Love, by Gaspar Noé


Because of Gaspar Noe’s particular style, it doesn’t take the audience very long to recognize his films, which is something every director aspires to achieve. He has the special ability to tell stories in an unconventional way, although some audiences might find the unconventionality of his films boring and redundant. His vision is definitely something that should be recognized. 


The plot of Love revolves around the romantic adventure between Murphy and Electra, which turns into a nightmare when they meet a teenager named Omi. The explicit sexual scenes (which in my view are a bit excessive), drug experimentation, extreme behaviours and internal angst are present throughout the film. 

The story is about a classic heartbroken couple, but it’s how the director presents the series of events that make it such a distinguished movie. We find ordinary situations and characters whose common lives start to get gradually complicated until the point of no return.

Along the movie, tragedy, inminece, enjoyment and the inevitable are the main characteristics of this piece. All of them, coexisting together and being present in the characters' lives. Noe emphasizes what the characters think, feel and want. Moments of joy and energy, with hopes of a promising future, are starkly contrasted with moments of darkness and hopelessness.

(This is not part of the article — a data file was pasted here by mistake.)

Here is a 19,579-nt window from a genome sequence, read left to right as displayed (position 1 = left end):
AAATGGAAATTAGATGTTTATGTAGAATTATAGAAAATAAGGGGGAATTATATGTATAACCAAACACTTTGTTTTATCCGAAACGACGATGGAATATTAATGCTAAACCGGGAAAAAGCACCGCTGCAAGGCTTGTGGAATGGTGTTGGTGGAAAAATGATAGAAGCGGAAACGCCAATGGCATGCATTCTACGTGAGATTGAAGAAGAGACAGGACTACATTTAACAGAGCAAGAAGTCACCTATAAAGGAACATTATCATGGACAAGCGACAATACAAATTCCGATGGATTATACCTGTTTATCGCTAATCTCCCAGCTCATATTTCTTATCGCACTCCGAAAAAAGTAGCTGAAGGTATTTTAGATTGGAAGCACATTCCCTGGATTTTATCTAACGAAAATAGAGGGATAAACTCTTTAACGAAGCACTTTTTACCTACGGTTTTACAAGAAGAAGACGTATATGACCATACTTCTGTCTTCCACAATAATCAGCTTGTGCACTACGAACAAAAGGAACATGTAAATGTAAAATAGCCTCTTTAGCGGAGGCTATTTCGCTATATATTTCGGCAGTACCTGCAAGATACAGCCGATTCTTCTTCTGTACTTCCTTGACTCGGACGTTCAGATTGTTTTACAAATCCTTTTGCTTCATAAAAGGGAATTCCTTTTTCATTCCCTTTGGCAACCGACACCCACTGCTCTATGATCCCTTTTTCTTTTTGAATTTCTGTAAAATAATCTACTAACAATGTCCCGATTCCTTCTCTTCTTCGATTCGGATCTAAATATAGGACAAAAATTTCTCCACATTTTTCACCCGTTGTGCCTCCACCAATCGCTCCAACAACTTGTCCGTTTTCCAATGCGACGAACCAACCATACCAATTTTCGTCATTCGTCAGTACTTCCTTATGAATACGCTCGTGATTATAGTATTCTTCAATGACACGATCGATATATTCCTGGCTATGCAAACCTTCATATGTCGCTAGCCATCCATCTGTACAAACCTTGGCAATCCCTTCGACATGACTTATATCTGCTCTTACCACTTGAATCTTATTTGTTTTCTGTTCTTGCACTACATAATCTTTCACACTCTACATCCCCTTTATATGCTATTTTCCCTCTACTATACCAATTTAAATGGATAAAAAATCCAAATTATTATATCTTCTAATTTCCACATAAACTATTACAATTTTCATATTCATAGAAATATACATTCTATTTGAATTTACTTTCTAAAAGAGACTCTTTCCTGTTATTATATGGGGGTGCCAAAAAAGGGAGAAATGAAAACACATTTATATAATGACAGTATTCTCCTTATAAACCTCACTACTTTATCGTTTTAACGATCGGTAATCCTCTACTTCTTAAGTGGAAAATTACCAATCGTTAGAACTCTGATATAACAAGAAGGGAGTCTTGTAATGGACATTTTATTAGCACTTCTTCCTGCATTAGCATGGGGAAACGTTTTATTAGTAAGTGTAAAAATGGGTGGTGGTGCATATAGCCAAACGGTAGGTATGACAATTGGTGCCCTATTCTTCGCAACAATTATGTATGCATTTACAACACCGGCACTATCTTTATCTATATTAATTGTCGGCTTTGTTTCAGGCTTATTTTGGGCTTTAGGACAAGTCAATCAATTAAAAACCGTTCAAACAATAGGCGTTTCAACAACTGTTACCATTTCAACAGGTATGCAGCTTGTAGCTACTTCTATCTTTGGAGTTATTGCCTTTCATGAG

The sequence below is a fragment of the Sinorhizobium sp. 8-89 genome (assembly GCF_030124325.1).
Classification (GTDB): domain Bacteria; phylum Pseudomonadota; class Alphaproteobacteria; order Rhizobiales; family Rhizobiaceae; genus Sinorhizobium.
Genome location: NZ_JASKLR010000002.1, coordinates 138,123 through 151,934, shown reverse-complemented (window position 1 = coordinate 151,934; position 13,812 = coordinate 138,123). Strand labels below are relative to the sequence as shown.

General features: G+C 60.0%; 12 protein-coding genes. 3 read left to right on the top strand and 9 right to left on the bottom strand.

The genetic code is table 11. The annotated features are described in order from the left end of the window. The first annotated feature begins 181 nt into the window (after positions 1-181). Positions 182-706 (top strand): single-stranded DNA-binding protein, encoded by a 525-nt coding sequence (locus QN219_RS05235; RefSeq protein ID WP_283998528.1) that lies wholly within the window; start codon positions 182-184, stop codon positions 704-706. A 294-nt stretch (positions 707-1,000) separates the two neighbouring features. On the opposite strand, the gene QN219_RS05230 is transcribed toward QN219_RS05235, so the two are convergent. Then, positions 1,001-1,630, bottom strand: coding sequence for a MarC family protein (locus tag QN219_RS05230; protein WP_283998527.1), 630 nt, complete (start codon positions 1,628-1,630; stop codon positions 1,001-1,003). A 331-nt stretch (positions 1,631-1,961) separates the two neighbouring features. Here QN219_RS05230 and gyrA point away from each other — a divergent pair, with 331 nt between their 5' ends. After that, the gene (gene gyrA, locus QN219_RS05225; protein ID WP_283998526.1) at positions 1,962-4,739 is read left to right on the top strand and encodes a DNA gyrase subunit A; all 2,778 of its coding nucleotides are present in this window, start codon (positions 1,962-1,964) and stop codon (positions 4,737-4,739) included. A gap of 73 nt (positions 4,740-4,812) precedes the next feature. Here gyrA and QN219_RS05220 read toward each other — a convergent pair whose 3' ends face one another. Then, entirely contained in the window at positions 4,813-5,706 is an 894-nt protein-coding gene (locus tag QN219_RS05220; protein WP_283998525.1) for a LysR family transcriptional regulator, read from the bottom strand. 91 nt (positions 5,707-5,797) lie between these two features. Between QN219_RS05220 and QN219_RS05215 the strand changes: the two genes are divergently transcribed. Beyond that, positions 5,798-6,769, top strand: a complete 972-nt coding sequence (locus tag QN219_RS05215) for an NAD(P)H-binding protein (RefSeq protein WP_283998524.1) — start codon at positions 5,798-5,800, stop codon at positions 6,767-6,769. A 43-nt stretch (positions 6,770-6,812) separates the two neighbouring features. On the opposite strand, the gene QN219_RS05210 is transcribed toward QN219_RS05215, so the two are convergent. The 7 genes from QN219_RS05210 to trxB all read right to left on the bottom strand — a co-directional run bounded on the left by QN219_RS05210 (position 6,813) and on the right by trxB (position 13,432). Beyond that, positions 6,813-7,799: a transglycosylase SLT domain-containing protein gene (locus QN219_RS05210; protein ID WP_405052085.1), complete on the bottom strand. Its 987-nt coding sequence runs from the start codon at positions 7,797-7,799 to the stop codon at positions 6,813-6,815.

Love is a great film in many aspects, but the acting and photography take the cake. With the actor's realistic performance, the audience could feel the deep love and despair the characters felt for one another. There’s evidence of this throughout the film. But a good example is when Murphy tells Electra that he got Omi pregnant. The mood between the characters completely changes after this moment, and the audience can feel it— strengthening the connection between character and viewer that gets bigger when the music starts playing.  There's a range of genres of music heard throughout the film — from psychedelic rock like Pink Floyd and John Frusciante, and classical music like Erik Satie to more jazzy sounds like Funkadelic. 

There aren’t many negative things to say about this movie. It’s clear that Noe put a lot of effort into the explicit scenes, from the type of shots to the lighting and the camera work — making them look really poetic and beautiful but at the same time, very long.  In the end,the film accomplished what every director wants: to show a point of view and to keep the audience thinking after the movie ends. 



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